Sweet or not: Nudging toward healthier food choices for children using information

Research output: Working paperDiscussion paper


It is of public health interest to nudge children toward healthier food choices such as beverages with less sugar. We conducted a field experiment in peri-urban Viet Nam to evaluate the effects of information and cognitive dissonance arousal on children’s food choice. More than 1200 primary school children were randomly assigned into three groups: control, health information, and health information plus hypocrisy inducement – a way to raise cognitive dissonance by illustrating the gap between what people know they should do (socially desired behaviors) and what they actually did (transgressions). We find that health information raised the likelihood of selecting milk with less sugar by around 30 percent, compared with the control group. Hypocrisy inducement does not make an additional contribution to healthier food choice in our sample. The treatment effects decline with the delay between the treatment and behavioral choice. We discuss the practical implications of our findings for short-term intervention field studies.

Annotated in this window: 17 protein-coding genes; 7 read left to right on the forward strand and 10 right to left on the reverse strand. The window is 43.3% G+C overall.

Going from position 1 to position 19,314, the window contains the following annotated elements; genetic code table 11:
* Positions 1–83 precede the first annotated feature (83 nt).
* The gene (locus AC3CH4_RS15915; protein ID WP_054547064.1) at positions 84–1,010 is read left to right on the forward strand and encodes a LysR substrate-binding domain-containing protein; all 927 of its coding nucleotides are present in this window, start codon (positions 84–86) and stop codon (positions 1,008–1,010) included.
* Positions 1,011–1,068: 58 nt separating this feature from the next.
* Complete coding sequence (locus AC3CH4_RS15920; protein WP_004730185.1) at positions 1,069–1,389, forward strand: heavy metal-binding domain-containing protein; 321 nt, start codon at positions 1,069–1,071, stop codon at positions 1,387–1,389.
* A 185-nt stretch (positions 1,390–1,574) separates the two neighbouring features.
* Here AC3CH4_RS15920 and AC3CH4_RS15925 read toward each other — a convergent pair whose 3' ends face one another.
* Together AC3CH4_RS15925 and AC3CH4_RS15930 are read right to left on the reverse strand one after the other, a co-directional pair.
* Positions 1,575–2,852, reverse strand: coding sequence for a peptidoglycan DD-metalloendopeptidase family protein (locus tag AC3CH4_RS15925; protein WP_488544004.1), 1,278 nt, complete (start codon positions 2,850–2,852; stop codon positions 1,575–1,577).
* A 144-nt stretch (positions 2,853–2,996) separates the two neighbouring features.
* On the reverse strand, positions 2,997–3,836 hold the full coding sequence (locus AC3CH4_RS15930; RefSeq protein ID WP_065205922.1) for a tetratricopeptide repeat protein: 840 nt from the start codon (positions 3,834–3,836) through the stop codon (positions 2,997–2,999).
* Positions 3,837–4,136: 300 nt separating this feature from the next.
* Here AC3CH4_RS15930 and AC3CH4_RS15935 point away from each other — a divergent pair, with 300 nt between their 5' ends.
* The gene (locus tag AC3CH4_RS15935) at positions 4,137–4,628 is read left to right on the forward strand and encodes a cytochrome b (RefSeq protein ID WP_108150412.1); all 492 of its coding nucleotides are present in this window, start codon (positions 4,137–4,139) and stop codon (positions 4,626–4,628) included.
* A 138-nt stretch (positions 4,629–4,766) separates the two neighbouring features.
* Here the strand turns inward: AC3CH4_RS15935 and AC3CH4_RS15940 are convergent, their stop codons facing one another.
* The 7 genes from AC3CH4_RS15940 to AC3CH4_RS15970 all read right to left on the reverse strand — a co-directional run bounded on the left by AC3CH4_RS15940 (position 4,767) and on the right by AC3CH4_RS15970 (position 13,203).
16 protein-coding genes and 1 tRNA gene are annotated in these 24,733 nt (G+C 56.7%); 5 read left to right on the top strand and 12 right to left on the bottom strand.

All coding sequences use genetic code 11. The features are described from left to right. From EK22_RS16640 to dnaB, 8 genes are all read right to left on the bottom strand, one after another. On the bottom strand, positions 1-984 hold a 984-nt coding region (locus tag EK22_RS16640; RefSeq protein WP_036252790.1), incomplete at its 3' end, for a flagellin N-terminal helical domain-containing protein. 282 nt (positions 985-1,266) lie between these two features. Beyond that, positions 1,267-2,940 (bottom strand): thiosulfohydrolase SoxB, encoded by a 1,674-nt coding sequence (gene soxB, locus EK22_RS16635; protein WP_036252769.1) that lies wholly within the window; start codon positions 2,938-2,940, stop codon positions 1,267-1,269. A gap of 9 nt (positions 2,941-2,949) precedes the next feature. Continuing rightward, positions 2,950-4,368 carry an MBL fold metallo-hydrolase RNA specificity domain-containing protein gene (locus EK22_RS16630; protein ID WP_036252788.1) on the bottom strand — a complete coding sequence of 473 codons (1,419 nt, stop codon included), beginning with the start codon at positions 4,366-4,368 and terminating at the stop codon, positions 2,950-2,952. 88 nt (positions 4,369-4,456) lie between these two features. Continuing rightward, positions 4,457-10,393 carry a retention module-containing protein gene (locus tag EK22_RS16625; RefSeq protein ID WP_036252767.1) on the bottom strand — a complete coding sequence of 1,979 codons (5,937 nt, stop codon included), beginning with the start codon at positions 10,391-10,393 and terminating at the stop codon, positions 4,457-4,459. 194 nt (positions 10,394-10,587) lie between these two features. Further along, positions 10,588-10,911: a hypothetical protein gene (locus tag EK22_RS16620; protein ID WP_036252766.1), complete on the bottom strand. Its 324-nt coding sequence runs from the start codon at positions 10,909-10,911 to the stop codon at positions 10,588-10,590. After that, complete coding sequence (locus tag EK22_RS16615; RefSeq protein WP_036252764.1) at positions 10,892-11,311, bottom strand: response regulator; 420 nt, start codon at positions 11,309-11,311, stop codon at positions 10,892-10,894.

Original languageEnglish
Place of PublicationWashington, DC
Number of pages44
Publication statusPublished - Sept 2021

Publication series

NameIFPRI Discussion Paper


  • health foods
  • diet
  • children
  • nutrition
  • child nutrition
  • health
  • public health
  • beverages
  • sugar
  • schoolchildren
  • information
  • sugar confectionery
  • sweets


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